Monday, January 17, 2022

Useful Windows 10 Features for Developers Anywhere

When the birth of Windows 10 was announced in late 2014, a few people – including myself, admittedly, were skeptical about what Bill Gates and his chaps at Microsoft would be offering this time after the massive fiascoes that were Windows 8 and 8.1. A ray of hope flashed for me, however, when I heard murmurs in a few dark alleys in Internet Street about supposed efforts by Microsoft to integrate Linux – Ubuntu in particular – into their new operating system. This was the most interesting news I had heard in a long time because I had grown tired of having to dual boot up to three or more operating systems at a time, and nothing was going to convince me to run a virtual machine on my system.

Enter the Windows Subsystem for Linux. (cheers)

Image result for windows subsystem for linux

Initially announced as part of the Windows Insider Program release in 2015, this feature is probably the best thing to ever happen to developers after the internet. While at first glance it sounded like someone built Windows with a kitchen called Linux awkwardly attached to its living room, it’s actually something quite different from that: it is the long-nosed Arab translator helping you go through the motions of trade in a market somewhere in Baghdad. This basically means that it translates Linux shell commands into a language that Windows understands.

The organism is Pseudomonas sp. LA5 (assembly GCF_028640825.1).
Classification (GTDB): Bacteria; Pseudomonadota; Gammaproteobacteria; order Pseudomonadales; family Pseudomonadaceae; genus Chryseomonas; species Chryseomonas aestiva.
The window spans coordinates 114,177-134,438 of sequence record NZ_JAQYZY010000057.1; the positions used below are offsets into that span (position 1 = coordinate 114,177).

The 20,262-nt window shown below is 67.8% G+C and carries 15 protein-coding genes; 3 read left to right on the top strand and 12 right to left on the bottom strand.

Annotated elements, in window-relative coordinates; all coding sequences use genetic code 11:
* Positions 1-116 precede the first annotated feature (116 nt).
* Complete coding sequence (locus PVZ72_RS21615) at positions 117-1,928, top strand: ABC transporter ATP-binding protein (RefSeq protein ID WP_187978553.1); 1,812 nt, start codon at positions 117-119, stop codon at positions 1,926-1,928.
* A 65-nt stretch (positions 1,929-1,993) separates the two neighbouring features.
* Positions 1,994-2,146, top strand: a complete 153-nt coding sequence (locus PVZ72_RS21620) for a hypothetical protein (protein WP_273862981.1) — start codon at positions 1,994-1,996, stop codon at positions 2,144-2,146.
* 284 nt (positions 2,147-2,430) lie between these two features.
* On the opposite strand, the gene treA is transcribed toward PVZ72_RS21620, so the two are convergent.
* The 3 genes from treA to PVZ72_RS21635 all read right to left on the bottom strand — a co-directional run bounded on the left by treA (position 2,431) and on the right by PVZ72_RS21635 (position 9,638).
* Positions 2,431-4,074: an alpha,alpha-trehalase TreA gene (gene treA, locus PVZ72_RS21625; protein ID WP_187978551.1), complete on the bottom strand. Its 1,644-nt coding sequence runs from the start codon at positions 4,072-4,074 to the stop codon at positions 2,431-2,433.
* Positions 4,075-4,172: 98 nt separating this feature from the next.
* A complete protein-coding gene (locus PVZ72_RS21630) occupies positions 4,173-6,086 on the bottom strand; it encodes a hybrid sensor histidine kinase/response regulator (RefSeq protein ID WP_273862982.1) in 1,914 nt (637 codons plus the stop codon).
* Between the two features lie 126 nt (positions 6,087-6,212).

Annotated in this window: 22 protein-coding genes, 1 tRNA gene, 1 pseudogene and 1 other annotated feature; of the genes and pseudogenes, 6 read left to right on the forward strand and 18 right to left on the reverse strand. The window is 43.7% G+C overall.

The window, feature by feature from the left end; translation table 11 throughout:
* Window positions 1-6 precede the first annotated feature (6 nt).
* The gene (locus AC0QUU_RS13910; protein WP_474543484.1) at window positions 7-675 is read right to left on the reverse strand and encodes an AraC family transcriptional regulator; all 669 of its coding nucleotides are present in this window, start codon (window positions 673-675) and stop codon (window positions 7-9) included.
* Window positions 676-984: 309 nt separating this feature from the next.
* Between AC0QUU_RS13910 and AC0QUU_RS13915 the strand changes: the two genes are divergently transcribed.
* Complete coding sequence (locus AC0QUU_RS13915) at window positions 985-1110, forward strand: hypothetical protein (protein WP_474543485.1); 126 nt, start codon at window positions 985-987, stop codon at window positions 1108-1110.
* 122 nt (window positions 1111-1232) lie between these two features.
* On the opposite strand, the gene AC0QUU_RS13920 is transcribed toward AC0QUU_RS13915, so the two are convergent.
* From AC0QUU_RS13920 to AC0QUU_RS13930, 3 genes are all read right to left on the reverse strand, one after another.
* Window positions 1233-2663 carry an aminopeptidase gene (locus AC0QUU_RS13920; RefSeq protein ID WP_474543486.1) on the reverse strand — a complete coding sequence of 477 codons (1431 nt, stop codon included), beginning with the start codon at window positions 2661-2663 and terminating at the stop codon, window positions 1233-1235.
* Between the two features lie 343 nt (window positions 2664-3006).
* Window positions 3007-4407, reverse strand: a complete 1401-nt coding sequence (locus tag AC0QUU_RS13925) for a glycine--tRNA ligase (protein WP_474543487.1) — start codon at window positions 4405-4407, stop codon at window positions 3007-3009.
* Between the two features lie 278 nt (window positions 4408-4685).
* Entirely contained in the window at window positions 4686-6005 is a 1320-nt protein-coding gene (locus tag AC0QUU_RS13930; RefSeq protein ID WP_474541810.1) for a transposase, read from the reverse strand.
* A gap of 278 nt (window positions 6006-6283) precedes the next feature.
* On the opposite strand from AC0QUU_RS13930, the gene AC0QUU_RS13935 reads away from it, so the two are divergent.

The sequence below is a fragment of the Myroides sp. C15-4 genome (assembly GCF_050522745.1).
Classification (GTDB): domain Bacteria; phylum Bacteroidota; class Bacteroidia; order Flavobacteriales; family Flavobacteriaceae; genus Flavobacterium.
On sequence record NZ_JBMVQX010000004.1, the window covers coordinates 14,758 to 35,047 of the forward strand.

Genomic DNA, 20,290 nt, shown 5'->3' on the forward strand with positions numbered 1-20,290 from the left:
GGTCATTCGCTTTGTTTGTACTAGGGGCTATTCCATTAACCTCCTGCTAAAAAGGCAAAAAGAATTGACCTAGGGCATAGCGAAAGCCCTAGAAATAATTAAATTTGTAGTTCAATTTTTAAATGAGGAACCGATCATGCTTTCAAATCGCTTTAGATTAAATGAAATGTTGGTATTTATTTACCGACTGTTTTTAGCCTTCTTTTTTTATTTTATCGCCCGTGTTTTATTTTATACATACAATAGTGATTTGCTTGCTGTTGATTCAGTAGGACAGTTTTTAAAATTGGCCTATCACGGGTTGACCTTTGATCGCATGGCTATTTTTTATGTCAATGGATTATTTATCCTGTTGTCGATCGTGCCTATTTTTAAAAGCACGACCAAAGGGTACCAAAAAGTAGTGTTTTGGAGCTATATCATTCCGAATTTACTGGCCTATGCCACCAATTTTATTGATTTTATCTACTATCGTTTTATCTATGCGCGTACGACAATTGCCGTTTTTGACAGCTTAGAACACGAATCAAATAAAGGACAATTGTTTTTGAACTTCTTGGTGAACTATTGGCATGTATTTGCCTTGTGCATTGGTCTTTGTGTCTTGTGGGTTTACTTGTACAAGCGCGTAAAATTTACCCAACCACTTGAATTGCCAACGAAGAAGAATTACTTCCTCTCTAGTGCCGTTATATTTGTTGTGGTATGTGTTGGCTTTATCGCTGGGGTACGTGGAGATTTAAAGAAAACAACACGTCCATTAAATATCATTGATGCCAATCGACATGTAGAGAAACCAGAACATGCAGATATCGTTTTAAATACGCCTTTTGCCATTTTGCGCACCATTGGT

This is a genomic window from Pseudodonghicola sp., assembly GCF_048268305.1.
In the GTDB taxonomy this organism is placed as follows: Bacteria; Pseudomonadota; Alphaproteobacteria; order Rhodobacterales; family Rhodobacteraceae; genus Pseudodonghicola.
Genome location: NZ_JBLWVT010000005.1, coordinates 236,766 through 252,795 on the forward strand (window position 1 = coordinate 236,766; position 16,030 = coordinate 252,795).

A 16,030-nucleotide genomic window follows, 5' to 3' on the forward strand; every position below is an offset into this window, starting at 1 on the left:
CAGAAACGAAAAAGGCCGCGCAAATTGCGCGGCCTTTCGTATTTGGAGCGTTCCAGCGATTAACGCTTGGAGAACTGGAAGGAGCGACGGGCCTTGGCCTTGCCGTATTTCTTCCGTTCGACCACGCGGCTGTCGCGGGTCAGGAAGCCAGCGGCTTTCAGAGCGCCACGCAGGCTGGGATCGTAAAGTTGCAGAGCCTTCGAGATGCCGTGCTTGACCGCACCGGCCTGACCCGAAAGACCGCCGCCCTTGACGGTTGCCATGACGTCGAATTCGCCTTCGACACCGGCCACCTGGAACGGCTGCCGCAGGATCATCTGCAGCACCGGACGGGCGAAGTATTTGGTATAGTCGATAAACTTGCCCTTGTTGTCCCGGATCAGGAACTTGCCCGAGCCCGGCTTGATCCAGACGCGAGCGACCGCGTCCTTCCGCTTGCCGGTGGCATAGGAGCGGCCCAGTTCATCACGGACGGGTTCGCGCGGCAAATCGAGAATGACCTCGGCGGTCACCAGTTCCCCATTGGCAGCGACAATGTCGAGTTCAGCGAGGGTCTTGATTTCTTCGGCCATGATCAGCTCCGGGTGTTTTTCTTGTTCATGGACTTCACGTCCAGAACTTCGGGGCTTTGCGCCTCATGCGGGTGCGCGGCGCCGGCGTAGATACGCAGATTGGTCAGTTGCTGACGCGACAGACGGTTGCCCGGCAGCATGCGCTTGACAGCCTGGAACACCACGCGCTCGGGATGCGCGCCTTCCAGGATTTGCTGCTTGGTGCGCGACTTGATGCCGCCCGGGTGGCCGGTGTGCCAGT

To be able to take advantage of this feature, all one has to do is

  • enable the Windows Subsystem for Linux feature in Control Panel > Programs and Features > Turn Windows Features On or Off,
  • open Command Prompt and
  • type bash to download and install Ubuntu’s shell.

From here, it is a simple matter of typing Ubuntu in Windows’ Run program and boom! You are done.

With inbuilt mobile hotspot, development features that are eerily similar to Android’s Developer Options, support for older .Net frameworks and a subsystem built for object-oriented databases, a developer with Windows 10 and Microsoft’s Visual Studio has access to more than twenty platforms including the Microsoft universe, Android, IOS, tens of Linux flavours and the World Wide Web all with the same source code.

To those of you to whom this elicits frightening thoughts of a classic dystopian 21st century Terminator universe, welcome aboard. It’s a brave, new world!


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